Jeffrey R. Stub/CBS via GI
Bob Dylan stunned thousands of fans at Willie Nelson’s sold-out Farm Aid Festival with a surprise performance late Saturday night (September 23) at the Rove Music Center in Noblesville, Indiana.
The debut took place 38 years after Dylan conceived the idea for what became “Farm Aid.”
On July 13, 1985, in Philadelphia, Dylan took the stage at Live Aid, a massive charity organized to raise money for Ethiopian famine relief. And between songs, he told the event’s global audience: Couldn’t a similar benefit help family farmers in America?
“The question hit me like a ton of bricks,” Nelson recalls. painting In 2015. The musician was on the road that day, watching Live Aid on his tour bus TV, and began looking into the economic crisis that had forced family farmers off their land and into bankruptcy. Then he called his friends, including the musician who made the proposal.
Dylan was among an impressive group of country and rock musicians who played the first Farm Aid in Champaign, Illinois, on September 22, 1985, a bill that also included Nelson’s fellow Farm Aid founders, Neil Young and John Mellencamp, along with Johnny Cash. And John Fogerty, Don Henley, Billy Joel, Loretta Lynn, Roy Orbison, Bonnie Raitt and many more — including Tom Petty, who died in 2017, and Petty’s band, the Heartbreakers.
Three decades later, Farm Aid remains the longest-running concert for a cause, having raised more than $64 million to support family farmers and a sustainable food system.
Farm Aid’s direction board now includes Dave Matthews and Margo Price, and Saturday’s bill also included the Grateful Dead’s Bobby Weir & the Wolf Bros. Which includes Wolfpack, Lukas Nelson, Nathaniel Rateliff & the Night Sweats, Allison Russell, The String Cheese Incident and Particle. child. Also on the bill: Clayton Anderson, The Black Opry featuring Lori Ryan, Tyler Bryant, Keshawna, The Jim Irsay Band, featuring Heart’s Ann Wilson, Native Pride Productions, and Wisdom Indian Dancers.
At Farm Aid in 1985, Dylan performed with Petty and the Heartbreakers.
“At the time, Tony Dimitriades, Tom’s manager, was in a business partnership with [the late] “Elliot Roberts in the Control Department,” who represented Dylan, referred to Bill de Jong, the music critic, author and minor historian, in a 2017 interview with painting. DeYoung worked for many years in Gainesville Sunthe newspaper in Betty’s hometown of Florida.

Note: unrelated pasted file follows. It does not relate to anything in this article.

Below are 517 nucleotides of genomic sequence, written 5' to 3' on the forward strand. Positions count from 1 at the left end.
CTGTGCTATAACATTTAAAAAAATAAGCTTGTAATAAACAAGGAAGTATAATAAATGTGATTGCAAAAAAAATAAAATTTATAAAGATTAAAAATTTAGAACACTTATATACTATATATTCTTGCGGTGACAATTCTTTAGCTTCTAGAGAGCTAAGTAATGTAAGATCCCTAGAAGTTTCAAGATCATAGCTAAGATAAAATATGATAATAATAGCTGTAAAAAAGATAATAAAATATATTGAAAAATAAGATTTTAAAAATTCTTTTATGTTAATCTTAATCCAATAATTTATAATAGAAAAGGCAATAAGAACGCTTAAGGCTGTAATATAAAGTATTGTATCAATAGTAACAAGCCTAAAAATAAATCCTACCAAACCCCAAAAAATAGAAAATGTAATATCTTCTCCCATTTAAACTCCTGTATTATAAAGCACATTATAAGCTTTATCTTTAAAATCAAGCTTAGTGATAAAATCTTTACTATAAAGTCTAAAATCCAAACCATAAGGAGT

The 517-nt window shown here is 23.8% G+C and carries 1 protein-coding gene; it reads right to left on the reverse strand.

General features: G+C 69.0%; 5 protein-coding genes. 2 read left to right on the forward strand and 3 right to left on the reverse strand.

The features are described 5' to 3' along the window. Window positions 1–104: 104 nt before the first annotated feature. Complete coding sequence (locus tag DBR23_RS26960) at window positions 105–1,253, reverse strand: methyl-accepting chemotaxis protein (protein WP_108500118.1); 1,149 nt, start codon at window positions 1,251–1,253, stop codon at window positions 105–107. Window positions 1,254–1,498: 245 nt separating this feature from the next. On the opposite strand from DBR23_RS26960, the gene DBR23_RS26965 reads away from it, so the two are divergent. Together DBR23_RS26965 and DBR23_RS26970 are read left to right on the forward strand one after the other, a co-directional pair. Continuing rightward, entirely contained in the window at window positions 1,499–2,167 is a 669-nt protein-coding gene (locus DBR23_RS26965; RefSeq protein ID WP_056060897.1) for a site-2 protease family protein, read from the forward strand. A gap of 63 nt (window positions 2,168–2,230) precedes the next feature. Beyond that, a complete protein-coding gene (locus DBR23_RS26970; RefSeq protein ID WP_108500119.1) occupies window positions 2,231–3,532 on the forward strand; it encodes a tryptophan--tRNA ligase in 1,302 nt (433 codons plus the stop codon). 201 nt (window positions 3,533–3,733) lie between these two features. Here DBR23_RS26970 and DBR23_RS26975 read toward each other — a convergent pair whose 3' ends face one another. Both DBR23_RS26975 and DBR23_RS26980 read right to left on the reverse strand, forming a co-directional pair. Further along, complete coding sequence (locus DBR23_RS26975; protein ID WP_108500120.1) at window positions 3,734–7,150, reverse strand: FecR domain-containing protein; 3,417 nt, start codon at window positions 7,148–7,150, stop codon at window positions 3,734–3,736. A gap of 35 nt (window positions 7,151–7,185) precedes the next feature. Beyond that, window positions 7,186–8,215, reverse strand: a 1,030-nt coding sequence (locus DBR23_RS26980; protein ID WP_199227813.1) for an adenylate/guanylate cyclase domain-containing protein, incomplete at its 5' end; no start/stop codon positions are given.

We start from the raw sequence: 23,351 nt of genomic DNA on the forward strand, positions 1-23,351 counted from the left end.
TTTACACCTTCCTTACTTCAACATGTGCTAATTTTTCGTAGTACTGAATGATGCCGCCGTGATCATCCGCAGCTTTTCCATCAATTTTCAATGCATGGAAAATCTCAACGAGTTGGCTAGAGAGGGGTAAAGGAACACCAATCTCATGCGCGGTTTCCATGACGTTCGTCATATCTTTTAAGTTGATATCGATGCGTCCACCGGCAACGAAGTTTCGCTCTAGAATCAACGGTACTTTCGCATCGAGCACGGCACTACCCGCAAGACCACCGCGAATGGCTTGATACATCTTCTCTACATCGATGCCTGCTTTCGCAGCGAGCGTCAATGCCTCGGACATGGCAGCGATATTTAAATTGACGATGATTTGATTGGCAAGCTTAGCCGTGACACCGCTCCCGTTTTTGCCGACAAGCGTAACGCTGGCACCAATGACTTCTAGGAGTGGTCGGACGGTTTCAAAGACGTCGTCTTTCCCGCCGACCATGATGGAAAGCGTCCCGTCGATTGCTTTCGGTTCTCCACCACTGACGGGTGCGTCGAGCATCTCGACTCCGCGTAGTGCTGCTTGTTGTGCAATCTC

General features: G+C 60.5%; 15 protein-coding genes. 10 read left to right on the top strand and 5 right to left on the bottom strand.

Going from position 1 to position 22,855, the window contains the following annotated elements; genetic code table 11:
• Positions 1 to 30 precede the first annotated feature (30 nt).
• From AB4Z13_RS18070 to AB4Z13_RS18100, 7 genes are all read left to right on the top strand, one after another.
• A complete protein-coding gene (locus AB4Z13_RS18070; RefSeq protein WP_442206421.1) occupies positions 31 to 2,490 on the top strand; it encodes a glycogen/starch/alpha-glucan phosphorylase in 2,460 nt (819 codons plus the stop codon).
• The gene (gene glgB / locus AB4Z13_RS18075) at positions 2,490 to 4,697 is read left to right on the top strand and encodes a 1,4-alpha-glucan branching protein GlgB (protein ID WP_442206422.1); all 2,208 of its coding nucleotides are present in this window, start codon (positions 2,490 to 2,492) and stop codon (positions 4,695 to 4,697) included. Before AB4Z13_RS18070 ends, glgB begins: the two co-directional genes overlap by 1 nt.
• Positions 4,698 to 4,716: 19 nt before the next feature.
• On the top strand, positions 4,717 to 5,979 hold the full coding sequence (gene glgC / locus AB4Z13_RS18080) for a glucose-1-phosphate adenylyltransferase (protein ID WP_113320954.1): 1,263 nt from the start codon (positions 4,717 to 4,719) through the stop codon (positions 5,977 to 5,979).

“Dylan needed a band for First Farm Aid,” DeYoung said. “Everything else grew out of that.”
“Everything Else” included the True Confessions Tour that Dylan and Petty launched together early the following year, in February 1986, during which the Heartbreakers supported Dylan for some 60 shows in Australia, Japan and the United States – including two nights at RFK Stadium in Washington, D.C. and three nights at Madison Square Garden.
The singers also performed at the second Farm Aid concert on July 4, 1986 – via satellite from their tour stop at Rich Stadium, outside Buffalo, New York. A second outing, The Burning Temples Tour, followed in 1987.
And a creative friendship blossomed between Dylan and Betty – born on Farm Aid.
In 1988, Dylan welcomed Petty, George Harrison, Jeff Lynne and Roy Orbison to his studio in Malibu to record “Handle Me With Care.” It was originally intended as the B-side to a single by Harrison’s Cloud nine album, the song instead became the inspiration for the tongue-in-cheek supergroup The Traveling Wilburys.
Therefore, from Farm Aid, Dylan found a strong touring partner and a successful recording collaboration. On Saturday, the legendary singer contributed to the goal of helping family farmers in America, which he first proposed on stage 38 years ago.
This is a developing story and will be updated.
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